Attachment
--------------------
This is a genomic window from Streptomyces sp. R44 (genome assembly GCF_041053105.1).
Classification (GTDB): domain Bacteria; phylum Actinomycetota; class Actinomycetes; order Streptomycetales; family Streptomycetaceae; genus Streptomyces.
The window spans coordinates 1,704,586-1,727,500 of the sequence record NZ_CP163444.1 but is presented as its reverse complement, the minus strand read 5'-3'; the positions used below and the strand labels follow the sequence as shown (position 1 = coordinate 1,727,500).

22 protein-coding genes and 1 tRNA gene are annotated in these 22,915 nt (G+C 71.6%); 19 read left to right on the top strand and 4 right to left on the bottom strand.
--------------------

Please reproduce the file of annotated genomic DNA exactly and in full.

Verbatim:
This is a genomic window from Streptomyces sp. R44 (genome assembly GCF_041053105.1).
Classification (GTDB): domain Bacteria; phylum Actinomycetota; class Actinomycetes; order Streptomycetales; family Streptomycetaceae; genus Streptomyces.
The window spans coordinates 1,704,586-1,727,500 of the sequence record NZ_CP163444.1 but is presented as its reverse complement, the minus strand read 5'-3'; the positions used below and the strand labels follow the sequence as shown (position 1 = coordinate 1,727,500).

22 protein-coding genes and 1 tRNA gene are annotated in these 22,915 nt (G+C 71.6%); 19 read left to right on the top strand and 4 right to left on the bottom strand.